Sudden Cardiac Arrest Chain of Survival

Sudden Cardiac Arrest Chain of Survival

August 10, 2021

According to the American Heart Association, over 350,000 sudden cardiac arrests happen outside of the hospital each year and about 90% of these people die. How can the survival rate of sudden cardiac arrest go up?
There are many things that need to be done, but one important factor is training more lay rescuers how to be prepared to save a life in the event of a cardiac emergency. The American Heart Association has developed a chain of survival that includes six crucial steps to saving someone’s life.
The links to the chain of survival are:
1)  Activation of Emergency Response
2)  Early CPR
3)  Rapid Defibrillation
4)  Advanced Resuscitation by Emergency Medical Services
5)  Post Cardiac Arrest Care
6)  Recovery
We are going to discuss in detail the first three links in the chain of survival below.

Activation of Emergency Response

The first step in the chain of survival includes assessing the scene and activating the emergency response team. In the United States, that means calling 9-1-1. When someone collapses, there are a few, quick steps you need to take before starting CPR.
You always want to make sure the scene is safe for you to help. Once you are sure the scene is safe, you want to kneel down next to the person and check if they are responsive. To do this, give them a hard tap on their shoulders and yell, “Are you ok, are you ok?” Someone in sudden cardiac arrest is completely unresponsive and will not respond to you hitting them or yelling at them.
Then, call for HELP! It is your job to assign people crucial lifesaving jobs. You need someone to call 9-1-1, another person to go get the AED, and the third person to go outside and wave down the ambulance. Make sure you point at these people and make it very clear who is doing what job. If no one is around, call 9-1-1 and put the phone on speaker mode. Listen to the dispatcher as they are going to help you save a life!
Finally, check for breathing. Look for chest rise to determine if a person is breathing. If the chest is moving up and down and you are sure the person is breathing, you don’t need to perform CPR. Remember, if you have any doubt, chances are the person needs CPR right away. Oftentimes, someone in cardiac arrest will start agonal gasping which sounds like a snore, snort, groan, or a long drawn out breath. This is NOT normal breathing and this person DOES need immediate CPR.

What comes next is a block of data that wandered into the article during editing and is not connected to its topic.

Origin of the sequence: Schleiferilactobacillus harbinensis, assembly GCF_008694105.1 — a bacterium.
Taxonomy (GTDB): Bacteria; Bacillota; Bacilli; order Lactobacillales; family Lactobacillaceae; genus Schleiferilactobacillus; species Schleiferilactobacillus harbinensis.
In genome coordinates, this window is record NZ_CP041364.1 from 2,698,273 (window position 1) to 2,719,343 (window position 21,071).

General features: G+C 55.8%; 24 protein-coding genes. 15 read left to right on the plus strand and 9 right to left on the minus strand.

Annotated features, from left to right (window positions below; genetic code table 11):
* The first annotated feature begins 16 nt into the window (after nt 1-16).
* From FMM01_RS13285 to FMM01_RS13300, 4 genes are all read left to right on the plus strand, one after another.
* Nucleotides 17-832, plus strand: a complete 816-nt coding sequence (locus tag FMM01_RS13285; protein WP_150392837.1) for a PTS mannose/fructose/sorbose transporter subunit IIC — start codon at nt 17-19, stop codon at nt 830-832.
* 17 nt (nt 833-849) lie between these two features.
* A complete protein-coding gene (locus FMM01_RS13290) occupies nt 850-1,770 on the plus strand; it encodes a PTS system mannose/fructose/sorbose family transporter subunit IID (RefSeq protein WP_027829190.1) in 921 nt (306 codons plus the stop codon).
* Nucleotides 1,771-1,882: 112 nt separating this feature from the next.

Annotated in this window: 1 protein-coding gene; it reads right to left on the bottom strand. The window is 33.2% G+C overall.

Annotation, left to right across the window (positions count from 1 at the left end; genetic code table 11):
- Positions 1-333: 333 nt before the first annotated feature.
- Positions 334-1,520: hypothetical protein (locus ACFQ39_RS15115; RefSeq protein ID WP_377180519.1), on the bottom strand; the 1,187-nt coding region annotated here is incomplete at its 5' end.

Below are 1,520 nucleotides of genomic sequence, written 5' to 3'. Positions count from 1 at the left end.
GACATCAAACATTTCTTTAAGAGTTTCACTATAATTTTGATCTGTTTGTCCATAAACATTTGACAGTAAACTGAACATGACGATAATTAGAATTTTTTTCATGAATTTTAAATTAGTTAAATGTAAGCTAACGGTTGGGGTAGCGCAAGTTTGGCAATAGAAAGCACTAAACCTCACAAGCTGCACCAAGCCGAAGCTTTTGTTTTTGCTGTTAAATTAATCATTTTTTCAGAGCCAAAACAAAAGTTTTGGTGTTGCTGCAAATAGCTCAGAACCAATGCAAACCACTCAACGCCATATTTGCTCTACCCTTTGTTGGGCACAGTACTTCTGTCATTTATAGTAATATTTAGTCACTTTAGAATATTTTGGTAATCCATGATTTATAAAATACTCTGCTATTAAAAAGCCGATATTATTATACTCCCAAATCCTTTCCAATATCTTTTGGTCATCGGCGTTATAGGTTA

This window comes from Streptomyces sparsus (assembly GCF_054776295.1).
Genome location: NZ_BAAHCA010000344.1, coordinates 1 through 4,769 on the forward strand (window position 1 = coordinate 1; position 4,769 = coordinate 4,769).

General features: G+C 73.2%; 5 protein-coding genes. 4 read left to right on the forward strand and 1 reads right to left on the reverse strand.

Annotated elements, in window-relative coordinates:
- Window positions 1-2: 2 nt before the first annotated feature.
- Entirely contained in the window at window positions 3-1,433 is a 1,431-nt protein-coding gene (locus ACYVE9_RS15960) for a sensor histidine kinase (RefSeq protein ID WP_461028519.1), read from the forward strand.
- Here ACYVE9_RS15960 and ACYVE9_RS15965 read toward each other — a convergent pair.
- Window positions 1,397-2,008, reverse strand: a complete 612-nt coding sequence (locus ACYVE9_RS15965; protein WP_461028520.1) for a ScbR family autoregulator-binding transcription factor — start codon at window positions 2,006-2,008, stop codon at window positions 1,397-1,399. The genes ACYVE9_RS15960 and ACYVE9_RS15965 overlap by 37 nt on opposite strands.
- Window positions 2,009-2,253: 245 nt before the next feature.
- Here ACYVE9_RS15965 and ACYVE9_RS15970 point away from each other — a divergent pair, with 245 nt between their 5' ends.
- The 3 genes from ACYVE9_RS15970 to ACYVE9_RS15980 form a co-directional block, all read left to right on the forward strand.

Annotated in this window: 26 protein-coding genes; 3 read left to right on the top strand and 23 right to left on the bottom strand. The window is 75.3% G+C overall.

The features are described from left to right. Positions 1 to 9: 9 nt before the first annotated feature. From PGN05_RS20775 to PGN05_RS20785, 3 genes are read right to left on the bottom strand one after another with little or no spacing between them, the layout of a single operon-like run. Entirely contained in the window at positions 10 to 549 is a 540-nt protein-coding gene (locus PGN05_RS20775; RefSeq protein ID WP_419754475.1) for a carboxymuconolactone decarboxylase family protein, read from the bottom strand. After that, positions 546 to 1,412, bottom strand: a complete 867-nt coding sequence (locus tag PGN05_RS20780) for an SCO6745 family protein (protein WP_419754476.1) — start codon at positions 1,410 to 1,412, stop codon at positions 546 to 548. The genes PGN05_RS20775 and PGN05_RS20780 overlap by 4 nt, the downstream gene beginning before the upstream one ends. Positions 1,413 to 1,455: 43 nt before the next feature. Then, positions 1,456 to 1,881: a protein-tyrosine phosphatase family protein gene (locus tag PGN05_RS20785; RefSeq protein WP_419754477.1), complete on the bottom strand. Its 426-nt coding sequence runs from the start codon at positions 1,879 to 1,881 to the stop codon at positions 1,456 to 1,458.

This all happens quickly. Ideally, we want to start performing CPR within 10 seconds of someone collapsing. This will give the person the best possible chance of survival.

Early CPR

CPR consists of two steps: giving chest compressions and giving breaths. Chest compressions are the most important part of CPR and we are going to focus on them here. If you are not in a position where you are comfortable giving breaths, you can provide “hands only CPR” to save a life. Hands only CPR means you are performing chest compressions only.
To perform CPR, you want to be kneeling very close to the side of the person. Ideally, the person is lying on their back, on a HARD, FLAT surface. You put one knee at their shoulder and one at their waste. It is important to be up, over the person’s body. CPR can get very tiring, very quickly so you want to use your body weight to help you push down when performing chest compressions.
Place the palm of one hand right in the center of the chest, on the breastbone. Interlock your other hand on top of your first hand. Keep your elbows locked in and push down hard and fast on the center of the chest. You want to go at a rate of 100-120 compressions per minute. The key: go hard and fast.
When performing hands only CPR, don’t stop until either an AED arrives or until the ambulance arrives.

Rapid Defibrillation

CPR is very important. It is going to keep blood flowing when the heart stops pumping and it is going to buy time for the person. Ultimately someone in sudden cardiac arrest needs to be shocked by an AED quickly to survive.
The most important point to remember when using an AED is to turn it on! Once you turn it on, an AED will tell you step-by-step instructions on how to use it. Our Lifeline VIEW AED will also show you a video of what to do. The machine will tell you to remove clothing because the pads need to be placed on bare skin.
The defibrillator pads will have pictures on them, showing you where to place them. One goes upright on the right side of the chest under the collar bone. The other goes on the left side of the rib cage, under the armpit. There are different pads for adults and pediatric patients. Pediatric patients are those eight years old or younger. If you don’t have pediatric pads, you can use adult pads on a child. Place one AED pad in the middle of the chest and the other in the middle of the back between the shoulder blades.
Once the AED pads are placed correctly, the machine will start to analyze and tell you to “stand clear.” Make sure no one is touching the body, including you. If a shock is advised the machine will tell you to stand clear and it will start charging. Finally, it will tell you to push the shock button. Make sure the body is clear of anyone touching it before pushing the shock button. After you push the shock button, the machine will tell you to start performing CPR if needed. The device will have a metronome. Deliver CPR to the beat of the metronome. It will do this for two minutes before analyzing again and determining if a second shock is advised. The machine will continue to work in two minute cycles.
Remember, turn the AED on! AEDs are easy to use and are meant to help you SAVE A LIFE! Anyone can perform CPR and use an AED. You don’t need certification to save someone’s life.
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